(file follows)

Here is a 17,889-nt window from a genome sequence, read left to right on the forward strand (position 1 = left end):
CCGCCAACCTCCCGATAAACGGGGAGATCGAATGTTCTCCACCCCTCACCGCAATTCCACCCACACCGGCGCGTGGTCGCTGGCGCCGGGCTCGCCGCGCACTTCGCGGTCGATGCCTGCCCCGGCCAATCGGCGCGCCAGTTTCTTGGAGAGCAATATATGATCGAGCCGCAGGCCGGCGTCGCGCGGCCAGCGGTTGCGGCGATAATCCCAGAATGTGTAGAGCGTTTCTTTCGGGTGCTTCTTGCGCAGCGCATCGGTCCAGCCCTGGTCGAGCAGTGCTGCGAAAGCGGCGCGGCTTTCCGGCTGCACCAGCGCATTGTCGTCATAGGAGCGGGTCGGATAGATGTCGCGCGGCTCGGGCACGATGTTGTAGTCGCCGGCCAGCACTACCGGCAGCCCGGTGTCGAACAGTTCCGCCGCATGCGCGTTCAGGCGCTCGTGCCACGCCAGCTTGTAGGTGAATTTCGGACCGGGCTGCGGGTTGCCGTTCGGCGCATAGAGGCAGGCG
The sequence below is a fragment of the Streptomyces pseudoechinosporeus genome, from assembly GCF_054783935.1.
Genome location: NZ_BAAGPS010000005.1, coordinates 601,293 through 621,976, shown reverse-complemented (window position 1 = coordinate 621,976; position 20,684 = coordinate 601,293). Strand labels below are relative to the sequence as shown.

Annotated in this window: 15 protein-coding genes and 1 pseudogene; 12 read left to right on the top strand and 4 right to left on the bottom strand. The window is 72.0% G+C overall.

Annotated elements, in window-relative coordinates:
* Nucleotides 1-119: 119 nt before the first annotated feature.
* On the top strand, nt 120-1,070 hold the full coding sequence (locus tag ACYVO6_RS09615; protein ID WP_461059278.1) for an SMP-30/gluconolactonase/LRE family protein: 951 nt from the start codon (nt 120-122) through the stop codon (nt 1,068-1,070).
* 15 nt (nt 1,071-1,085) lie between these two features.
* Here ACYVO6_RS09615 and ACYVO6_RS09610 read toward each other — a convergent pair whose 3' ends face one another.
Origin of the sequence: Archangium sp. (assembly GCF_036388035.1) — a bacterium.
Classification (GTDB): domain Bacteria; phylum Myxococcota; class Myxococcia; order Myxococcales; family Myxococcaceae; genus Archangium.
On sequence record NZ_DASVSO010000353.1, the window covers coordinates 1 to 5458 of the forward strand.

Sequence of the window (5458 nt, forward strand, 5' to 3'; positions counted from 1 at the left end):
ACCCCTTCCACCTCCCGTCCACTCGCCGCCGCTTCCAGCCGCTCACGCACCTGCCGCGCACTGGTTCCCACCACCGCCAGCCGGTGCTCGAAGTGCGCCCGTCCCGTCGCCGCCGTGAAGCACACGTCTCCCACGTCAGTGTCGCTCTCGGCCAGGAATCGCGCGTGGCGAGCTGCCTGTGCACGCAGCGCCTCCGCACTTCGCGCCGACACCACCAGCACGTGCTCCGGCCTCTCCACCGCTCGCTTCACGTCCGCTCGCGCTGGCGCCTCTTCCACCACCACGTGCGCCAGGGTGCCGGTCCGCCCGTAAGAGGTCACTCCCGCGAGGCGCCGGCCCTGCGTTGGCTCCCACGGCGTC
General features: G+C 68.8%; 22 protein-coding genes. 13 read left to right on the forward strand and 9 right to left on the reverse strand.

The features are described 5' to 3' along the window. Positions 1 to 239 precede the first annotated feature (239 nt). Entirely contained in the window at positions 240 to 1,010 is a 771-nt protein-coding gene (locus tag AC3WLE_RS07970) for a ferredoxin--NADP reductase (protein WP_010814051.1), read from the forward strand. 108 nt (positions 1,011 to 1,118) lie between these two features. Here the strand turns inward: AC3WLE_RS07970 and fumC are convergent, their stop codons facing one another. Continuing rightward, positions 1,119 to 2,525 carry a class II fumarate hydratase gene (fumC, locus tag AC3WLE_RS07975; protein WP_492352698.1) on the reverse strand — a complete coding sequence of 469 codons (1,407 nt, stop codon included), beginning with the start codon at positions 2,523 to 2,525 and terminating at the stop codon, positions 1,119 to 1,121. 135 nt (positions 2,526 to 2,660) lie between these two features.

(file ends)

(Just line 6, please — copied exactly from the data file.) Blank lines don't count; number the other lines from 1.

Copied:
Annotated elements, in window-relative coordinates: